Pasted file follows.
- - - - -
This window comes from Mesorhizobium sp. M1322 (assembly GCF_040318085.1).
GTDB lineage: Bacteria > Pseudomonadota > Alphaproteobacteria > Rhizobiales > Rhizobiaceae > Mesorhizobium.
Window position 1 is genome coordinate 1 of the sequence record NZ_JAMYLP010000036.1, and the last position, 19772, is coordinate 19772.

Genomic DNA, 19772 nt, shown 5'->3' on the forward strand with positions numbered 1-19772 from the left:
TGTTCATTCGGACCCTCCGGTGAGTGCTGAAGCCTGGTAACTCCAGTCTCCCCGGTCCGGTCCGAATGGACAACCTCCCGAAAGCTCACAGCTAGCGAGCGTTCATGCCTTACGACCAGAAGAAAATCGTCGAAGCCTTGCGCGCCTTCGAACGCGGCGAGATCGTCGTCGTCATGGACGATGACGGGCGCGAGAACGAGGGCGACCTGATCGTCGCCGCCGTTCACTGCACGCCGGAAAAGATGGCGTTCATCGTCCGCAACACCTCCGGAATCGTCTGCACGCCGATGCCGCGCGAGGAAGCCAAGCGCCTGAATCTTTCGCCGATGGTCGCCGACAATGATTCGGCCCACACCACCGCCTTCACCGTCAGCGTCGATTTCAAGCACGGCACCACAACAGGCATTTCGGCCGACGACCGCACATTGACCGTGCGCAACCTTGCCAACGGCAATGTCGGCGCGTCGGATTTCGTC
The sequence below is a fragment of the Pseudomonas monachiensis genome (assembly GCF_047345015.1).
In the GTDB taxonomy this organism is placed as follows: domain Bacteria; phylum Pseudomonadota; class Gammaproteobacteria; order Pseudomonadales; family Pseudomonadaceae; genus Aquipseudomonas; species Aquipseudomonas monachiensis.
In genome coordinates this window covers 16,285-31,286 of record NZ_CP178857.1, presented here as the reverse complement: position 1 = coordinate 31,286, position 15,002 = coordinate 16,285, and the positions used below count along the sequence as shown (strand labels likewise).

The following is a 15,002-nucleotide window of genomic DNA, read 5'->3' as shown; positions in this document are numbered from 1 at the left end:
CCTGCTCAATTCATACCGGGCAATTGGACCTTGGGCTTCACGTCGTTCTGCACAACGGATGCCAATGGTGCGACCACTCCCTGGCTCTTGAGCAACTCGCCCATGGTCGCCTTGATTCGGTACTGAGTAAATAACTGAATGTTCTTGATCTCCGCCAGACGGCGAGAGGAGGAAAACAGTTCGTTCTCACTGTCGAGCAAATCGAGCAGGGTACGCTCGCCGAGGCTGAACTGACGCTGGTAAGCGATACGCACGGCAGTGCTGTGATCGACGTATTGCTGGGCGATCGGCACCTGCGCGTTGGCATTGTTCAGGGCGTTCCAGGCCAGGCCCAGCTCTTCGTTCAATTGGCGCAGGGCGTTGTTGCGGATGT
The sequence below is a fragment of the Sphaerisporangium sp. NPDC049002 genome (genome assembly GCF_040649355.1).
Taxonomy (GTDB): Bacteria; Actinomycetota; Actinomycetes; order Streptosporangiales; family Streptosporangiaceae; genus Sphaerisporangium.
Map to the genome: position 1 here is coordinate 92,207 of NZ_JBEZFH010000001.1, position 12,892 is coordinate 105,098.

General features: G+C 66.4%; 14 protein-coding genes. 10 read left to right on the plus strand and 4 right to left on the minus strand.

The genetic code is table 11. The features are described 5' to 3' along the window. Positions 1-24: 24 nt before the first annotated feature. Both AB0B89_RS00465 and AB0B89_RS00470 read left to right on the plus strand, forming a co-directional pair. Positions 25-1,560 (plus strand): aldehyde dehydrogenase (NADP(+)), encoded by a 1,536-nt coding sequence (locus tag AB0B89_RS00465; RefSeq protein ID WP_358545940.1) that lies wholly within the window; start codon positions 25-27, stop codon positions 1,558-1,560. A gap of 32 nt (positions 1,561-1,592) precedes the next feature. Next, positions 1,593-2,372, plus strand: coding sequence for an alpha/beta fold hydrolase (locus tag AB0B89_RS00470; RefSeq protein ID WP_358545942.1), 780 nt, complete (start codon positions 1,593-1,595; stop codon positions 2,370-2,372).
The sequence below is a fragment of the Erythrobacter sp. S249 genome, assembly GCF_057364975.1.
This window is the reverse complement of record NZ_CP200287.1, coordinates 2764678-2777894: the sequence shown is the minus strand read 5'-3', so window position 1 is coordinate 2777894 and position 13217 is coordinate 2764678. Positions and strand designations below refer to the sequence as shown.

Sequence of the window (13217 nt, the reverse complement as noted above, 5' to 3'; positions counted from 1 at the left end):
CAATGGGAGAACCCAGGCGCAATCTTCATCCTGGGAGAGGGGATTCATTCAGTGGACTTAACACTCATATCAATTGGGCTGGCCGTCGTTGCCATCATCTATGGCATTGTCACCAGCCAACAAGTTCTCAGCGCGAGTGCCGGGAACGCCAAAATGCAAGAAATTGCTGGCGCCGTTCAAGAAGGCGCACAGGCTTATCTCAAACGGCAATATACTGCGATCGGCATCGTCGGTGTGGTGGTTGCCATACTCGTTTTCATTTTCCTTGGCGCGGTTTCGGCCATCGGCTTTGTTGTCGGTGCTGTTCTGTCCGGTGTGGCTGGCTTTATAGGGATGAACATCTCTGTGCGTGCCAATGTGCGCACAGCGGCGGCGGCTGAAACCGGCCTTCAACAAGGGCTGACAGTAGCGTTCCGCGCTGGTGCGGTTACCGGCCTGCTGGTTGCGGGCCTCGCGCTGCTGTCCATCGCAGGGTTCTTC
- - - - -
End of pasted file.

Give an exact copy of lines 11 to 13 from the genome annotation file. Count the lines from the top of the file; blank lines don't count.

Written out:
The sequence below is a fragment of the Sphaerisporangium sp. NPDC049002 genome (genome assembly GCF_040649355.1).
Taxonomy (GTDB): Bacteria; Actinomycetota; Actinomycetes; order Streptosporangiales; family Streptosporangiaceae; genus Sphaerisporangium.
Map to the genome: position 1 here is coordinate 92,207 of NZ_JBEZFH010000001.1, position 12,892 is coordinate 105,098.